What is the reason for the evolution of this new caste system based on birth? There is a valid reason. Any quality is always imbibed by a child from its surroundings. The atmosphere in a braahmana family is congenial to acquire the qualities and deeds corresponding to a braahmana. Moreover, the parents are also very much interested in inducing their qualities into their child. Hence, the soul imbibes the qualities of a braahmana from the parents from its very childhood. This makes it appear as if a braahmana always produces a child who grows up to become a braahmana in quality. This is a coincidence that makes us think that a braahmana produces a braahmana child through the transfer of genes which carry the qualities from parents to the child. But this is totally wrong since genes carry only physical characteristics and certain mannerisms; not the soul’s qualities. The qualities are always imbibed by the soul only from the surrounding atmosphere. The qualities corresponding to a certain caste, appear in a soul from its childhood since the child is surrounded by all family members belonging to the same caste. They provide a congenial atmosphere for developing the qualities corresponding to that particular caste. As a result, the soul develops qualities and interests corresponding to that caste. It misleads us into thinking that the child acquires the qualities of the caste due to his or her blood relationship with the members of that caste. In reality, it is only the effect of the congenial atmosphere provided by the family for the imbibing of those particular qualities.

This misunderstanding of caste based on birth and blood relationships can remain only as long as the children born in a certain caste continue to express the qualities corresponding to that caste. When exceptions are observed, that is, when a child expresses qualities that are completely different from those of its family and caste, analysis is required to find out the truth. The actual truth is that the caste system is based only on the imbibed qualities and corresponding deeds, and it is not based on birth or blood relationships.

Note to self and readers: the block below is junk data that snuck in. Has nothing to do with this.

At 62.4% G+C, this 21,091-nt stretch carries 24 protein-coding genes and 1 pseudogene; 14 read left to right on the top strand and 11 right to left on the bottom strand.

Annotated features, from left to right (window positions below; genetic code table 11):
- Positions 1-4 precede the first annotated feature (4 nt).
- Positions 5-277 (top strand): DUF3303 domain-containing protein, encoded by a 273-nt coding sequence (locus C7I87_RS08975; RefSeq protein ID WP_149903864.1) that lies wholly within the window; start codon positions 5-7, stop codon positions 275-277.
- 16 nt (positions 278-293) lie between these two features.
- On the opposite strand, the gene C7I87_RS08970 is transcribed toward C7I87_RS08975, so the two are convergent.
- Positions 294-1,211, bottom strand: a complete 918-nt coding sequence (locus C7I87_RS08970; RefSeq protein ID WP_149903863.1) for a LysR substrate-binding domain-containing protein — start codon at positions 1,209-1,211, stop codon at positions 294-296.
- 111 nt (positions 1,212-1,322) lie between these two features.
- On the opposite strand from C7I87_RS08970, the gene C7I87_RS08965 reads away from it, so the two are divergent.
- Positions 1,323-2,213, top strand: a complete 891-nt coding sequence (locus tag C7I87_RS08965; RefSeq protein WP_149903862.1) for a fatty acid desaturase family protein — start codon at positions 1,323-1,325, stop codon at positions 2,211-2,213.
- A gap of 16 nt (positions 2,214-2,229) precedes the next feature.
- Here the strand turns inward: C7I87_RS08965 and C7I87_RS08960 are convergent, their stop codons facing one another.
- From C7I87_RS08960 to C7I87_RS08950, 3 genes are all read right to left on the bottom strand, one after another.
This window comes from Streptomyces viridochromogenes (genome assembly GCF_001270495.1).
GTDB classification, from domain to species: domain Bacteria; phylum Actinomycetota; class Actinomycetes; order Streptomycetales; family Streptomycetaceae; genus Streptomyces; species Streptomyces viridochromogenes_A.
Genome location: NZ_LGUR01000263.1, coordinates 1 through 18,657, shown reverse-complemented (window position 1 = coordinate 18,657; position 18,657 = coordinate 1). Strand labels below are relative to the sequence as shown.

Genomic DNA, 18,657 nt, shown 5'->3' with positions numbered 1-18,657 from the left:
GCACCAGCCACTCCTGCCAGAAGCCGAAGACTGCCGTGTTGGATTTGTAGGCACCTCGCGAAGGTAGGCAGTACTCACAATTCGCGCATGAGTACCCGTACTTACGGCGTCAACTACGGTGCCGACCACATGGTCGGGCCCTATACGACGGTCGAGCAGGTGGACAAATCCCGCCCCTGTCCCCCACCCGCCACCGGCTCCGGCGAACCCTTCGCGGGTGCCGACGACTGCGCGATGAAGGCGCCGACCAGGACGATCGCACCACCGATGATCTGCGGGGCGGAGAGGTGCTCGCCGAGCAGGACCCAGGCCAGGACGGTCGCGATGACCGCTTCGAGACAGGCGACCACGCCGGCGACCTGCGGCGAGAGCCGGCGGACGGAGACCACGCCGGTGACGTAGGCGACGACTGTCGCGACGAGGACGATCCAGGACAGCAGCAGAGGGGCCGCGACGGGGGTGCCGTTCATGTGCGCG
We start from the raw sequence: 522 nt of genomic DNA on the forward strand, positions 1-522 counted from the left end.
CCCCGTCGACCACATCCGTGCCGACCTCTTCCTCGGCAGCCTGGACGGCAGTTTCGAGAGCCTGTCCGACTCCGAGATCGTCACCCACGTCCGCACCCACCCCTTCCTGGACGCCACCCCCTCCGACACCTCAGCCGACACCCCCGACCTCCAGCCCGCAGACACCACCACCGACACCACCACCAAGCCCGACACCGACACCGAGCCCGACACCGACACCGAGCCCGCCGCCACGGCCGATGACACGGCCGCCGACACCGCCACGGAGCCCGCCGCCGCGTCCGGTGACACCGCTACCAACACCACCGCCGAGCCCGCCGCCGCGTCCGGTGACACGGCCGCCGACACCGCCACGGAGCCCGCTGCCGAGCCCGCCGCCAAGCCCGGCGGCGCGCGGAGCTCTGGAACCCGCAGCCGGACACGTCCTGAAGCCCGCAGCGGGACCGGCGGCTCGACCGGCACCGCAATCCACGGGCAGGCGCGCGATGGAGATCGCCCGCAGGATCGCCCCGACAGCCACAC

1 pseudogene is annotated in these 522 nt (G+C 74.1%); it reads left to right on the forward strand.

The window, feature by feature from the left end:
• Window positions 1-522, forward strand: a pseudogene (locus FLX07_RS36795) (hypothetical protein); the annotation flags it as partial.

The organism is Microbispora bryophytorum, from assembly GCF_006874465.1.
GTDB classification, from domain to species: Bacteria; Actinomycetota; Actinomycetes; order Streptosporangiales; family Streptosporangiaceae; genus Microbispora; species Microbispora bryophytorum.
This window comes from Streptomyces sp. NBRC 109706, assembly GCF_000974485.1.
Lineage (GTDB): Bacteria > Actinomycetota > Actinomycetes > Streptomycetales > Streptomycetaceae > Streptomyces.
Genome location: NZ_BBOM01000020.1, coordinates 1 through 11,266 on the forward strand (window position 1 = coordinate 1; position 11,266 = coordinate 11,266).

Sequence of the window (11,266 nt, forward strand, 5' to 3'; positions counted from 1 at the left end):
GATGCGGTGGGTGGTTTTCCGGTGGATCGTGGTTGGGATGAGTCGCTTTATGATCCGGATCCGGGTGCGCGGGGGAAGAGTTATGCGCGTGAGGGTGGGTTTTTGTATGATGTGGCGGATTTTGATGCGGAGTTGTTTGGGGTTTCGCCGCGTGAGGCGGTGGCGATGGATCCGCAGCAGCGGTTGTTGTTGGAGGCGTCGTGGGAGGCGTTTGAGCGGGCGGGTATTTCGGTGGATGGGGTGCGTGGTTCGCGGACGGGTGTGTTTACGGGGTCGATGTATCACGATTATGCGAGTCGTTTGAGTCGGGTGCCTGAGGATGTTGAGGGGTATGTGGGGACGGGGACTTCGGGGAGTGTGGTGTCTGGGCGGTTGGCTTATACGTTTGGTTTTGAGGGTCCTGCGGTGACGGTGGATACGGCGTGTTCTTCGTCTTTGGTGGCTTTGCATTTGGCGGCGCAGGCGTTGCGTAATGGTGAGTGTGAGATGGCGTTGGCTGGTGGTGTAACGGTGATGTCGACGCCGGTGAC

Bhuurishrava was born in the family of pot-makers or shudras but he became an excellent Vedic scholar. The surrounding atmosphere of his family was not at all congenial to his special interest and quality. Yet the surrounding atmosphere could not influence him to develop an interest in making mud pots. Such strong special qualities appearing in a soul come from the soul’s previous birth. They can be very strong and might not be affected even if the child is born in a family with a completely different atmosphere. These strong qualities too were imbibed by the soul from the the surrounding atmosphere during its previous birth. During the time of the Mahabharata, the braahmanas who were conducting a ritual sacrifice in the Naimisha forest were sages. They knew the true concept of caste. Hence, they elected Bhuurishrava for the post of Brahma, which is the presiding authority for the ritual sacrifice. The sages were great scholars who knew the truth. They were never misled by the superimposed concept of caste by birth. They did not reject Bhuurishrava believing him to be of the shudra caste just because he was born in a shudra family.

Sage Gautama declared the young boy Satyakaama Jaabaala to be a braahmana and selected the boy as his student to teach him spiritual knowledge. Satyakaama’s biological father was not known, so his caste based on birth could not be determined. Gautama’s identification of the boy as a braahmana was based on Satyakaama’s quality of speaking the truth, which was in accordance with the actual quality-based caste system as created by God. Sage Raikva called king Janashruti a shudra even though the king was born to kṣatriyas. The word shudra comes from the root ‘shuk’, which means worry or sorrow. So, a shudra is a person who is filled with materialistic worries. Janashruti was filled with materialistic worries, so sage Raikva called him a shudra. It again shows that sage Raikva followed the original God-given caste system based on qualities.

So, in the verses from the Gita, God says that He is the establisher of the original caste system, which is based on the soul’s qualities and deeds. He later says that He is not the establisher of the subsequently-evolved birth-based caste system, which was developed by misled souls. Thus, the apparent contradiction is resolved.